My preferred way would be to raise the floor wage to $90K-$120K/year, but that may result in employers expecting H1-B recipients to work even more hours. So if the increase in the wage floor is not palatable, then an auction that gets the most revenue for the government and causes employers to prioritize applications/positions by cost sounds good to me.

  4. Blank Reg

    There's plenty of abuse of the visa system, and they should definitely raise the minimum salary, but I think Trump's action regarding visas and immigration will only lead to more hiring outside the US. Most of the big tech companies have development centers around the world where they can hire more staff if the government makes it too difficult to bring people to the US.

  5. veti Silver badge

    Grandstanding on both sides

    Chuck Schumer makes a fool of himself again. Of course it's going to create some jobs. Now that they're commissioned, someone is going to have to research and write the reports. That's probably, like, 100 employee-years' worth of work at the Dept of Labor.

    Trump could shortcut the whole process by simply abolishing the H1B program entirely. Of course he's not going to do that, because it would interfere with the ability and/or willingness of people to give him money. But that's what he promised.

    1. ps2os2

      Re: Grandstanding on both sides

      He won't be able to do away with them as he uses them in his hotels and his Florida golf course.

  6. big_D Silver badge

    Silicon Valley

    I thought the problem in Silicon Valley was that the wages were too high already, given the housing problems in San Francisco. If the current state of affairs in the Valley are due to supressed salaries, I hate to think what it would be like without "slave labour"

    1. Eddy Ito

      Re: Silicon Valley

      Which is part of the problem I don't get as most of those jobs could easily be done by someone telecommuting from Abilene, Kansas where you can get a rather large spread for slightly less than a condo in Frisco and save the $4k+ in monthly fees.

    2. Swarthy

      Re: Silicon Valley

      It's less about the pay and more about the "intimidated into working longer hours" without billing the time.

    3. j2f8j8j2fj

      Re: Silicon Valley

      There's a ludicrously large wage gap in SV. You have a handful of developers working for facebook making $200k+/yr and then a bunch of people elsewhere making $80k/yr or less. The H1B employees aren't the ones making 6 figures (but they are the most numerous).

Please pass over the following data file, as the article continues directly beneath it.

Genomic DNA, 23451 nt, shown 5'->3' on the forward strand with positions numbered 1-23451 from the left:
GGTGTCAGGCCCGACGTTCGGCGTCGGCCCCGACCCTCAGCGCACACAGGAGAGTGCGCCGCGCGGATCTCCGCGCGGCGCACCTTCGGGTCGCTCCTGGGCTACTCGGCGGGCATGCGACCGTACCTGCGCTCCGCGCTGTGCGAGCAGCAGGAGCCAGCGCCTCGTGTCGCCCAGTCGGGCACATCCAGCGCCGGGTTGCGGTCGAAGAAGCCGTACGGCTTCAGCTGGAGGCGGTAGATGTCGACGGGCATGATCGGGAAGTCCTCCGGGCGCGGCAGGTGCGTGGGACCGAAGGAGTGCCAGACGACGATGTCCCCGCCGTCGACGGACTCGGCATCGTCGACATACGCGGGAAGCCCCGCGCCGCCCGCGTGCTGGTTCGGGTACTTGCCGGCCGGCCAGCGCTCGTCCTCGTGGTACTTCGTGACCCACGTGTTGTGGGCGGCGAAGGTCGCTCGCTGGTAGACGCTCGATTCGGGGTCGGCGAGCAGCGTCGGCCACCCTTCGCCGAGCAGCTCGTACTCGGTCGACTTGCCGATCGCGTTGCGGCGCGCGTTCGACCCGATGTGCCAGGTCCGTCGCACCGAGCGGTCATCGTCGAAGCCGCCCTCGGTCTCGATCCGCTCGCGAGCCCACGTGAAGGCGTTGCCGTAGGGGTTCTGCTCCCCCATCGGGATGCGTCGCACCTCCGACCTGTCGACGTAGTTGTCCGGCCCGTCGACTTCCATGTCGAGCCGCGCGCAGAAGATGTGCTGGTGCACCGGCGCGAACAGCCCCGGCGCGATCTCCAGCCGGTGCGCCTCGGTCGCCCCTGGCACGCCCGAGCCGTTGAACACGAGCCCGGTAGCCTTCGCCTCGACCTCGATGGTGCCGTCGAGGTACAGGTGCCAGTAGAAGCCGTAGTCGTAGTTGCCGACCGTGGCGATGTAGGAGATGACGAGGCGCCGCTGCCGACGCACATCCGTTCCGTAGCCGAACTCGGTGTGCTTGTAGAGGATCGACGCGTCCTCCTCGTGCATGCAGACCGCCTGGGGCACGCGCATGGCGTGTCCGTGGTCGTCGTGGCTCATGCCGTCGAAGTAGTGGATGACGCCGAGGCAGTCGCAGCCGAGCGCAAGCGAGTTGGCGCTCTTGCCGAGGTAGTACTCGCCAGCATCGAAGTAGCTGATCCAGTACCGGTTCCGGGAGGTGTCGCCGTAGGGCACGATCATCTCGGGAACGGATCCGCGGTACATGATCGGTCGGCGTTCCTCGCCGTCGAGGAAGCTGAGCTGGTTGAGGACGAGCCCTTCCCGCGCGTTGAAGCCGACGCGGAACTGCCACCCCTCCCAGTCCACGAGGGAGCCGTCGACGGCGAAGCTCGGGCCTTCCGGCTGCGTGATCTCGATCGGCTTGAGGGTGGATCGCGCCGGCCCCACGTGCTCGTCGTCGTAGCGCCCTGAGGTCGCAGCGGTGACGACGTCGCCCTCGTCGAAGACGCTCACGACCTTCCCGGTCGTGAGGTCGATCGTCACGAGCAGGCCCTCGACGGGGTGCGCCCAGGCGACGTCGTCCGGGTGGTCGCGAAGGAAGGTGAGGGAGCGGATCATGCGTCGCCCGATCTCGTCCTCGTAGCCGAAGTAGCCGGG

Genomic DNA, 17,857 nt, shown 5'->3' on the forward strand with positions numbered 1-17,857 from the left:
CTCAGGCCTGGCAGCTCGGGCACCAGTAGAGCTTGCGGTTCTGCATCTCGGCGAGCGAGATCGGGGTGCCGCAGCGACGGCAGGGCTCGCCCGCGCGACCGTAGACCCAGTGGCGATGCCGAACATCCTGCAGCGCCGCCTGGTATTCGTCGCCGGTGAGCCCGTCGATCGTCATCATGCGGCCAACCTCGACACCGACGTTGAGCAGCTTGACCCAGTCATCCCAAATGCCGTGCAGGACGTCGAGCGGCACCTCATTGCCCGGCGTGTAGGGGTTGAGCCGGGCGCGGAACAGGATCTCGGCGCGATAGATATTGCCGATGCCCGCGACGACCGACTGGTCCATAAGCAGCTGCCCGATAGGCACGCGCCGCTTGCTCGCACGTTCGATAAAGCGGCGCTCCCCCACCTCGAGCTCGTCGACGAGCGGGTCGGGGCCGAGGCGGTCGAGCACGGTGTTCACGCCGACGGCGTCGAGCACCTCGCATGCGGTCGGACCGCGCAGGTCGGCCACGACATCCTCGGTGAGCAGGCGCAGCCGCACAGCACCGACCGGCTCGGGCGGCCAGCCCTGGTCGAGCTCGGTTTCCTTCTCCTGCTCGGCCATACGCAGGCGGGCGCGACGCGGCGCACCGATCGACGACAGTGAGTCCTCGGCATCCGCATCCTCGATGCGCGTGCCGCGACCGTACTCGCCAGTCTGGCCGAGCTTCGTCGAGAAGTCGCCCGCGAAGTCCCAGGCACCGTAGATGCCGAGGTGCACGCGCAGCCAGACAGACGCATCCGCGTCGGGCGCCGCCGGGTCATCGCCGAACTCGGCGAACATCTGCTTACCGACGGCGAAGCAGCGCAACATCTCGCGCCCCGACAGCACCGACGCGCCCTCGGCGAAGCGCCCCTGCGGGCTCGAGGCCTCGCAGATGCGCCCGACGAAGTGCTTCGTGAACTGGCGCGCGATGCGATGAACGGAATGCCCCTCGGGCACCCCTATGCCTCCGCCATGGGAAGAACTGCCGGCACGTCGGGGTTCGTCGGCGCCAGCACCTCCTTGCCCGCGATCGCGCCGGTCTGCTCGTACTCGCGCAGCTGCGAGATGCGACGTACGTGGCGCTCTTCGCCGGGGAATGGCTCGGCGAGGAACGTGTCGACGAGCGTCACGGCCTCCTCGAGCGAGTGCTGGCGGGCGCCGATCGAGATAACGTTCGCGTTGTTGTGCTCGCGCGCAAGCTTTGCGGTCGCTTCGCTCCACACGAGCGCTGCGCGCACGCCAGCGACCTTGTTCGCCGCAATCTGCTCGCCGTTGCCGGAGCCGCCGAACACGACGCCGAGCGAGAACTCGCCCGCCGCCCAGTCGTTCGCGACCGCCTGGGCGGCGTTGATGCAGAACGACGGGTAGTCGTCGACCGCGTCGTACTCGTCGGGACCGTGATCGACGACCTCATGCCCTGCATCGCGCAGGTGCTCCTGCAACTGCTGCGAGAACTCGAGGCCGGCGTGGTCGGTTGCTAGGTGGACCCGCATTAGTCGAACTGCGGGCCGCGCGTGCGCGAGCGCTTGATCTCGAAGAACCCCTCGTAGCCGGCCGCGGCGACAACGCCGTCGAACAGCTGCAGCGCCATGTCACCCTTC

7. Blotto Silver badge

    "But the vast majority of visa holders are no more skilled than US workers and are being hired solely because they will work harder for less."

    These people need to work smarter not harder. That's the problem with outsourcing when you have no clue on what it takes for the work to actually get done.

    The outsourcers will just up their charges if H1-B gets more expensive. No one will bother to higher local instead because the confirmed story/perception is that there is no local talent.

  8. Anonymous Coward
    Anonymous Coward

    I know it's from Trump, but any move that might reduce the amount of low quality Indian coding in our software has got to be welcomed. Software quality gets worse and worse, and I reckon it's entirely due to highly paid remote middle management hiring the cheapest coders they can get away with.

    Look th the quality drop in iOS and OS-X in recent releases. I won't mention Microsoft - their software's always been crap. Contrast with Linux, where only properly skilled coders get to contribute.

    1. Pompous Git Silver badge

      "Contrast with Linux, where only properly skilled coders get to contribute."
      ROFLMAO! Needed to compile a video for a friend. First Linux proggy took nearly half an hour and didn't want to burn the DVD. Second Linux proggy took the same amount of time, but did burn the DVD. Nero's proggy running on Win7 took less than a minute of my time because drag 'n' drop.

      1. GrapeBunch

        Needed to compile a video for a friend. First Linux proggy took nearly half an hour and didn't want to burn the DVD. Second Linux proggy took the same amount of time, but did burn the DVD. Nero's proggy running on Win7 took less than a minute of my time because drag 'n' drop.

        The same job would have taken only seconds longer on an old Win2K or XP machine (suitably isolated from the Internet) with earlier versions of the same legacy software. A good reason to keep one old computer on the shelf. You might have had to transfer the material on a CF card on a carrier in a PCMCIA slot, rather than a USB stick. And your burn device might have been connected by Firewire.

        Since in 2017, few would want DVD authoring software cluttering up their work machine.

        I've noticed that whenever I say anything neutral or nice in relation to an old version of Windows, I collect El Reg downvotes. So go ahead, Mike Foxtrotters, downvote me to Hell.

        1. Solmyr ibn Wali Barad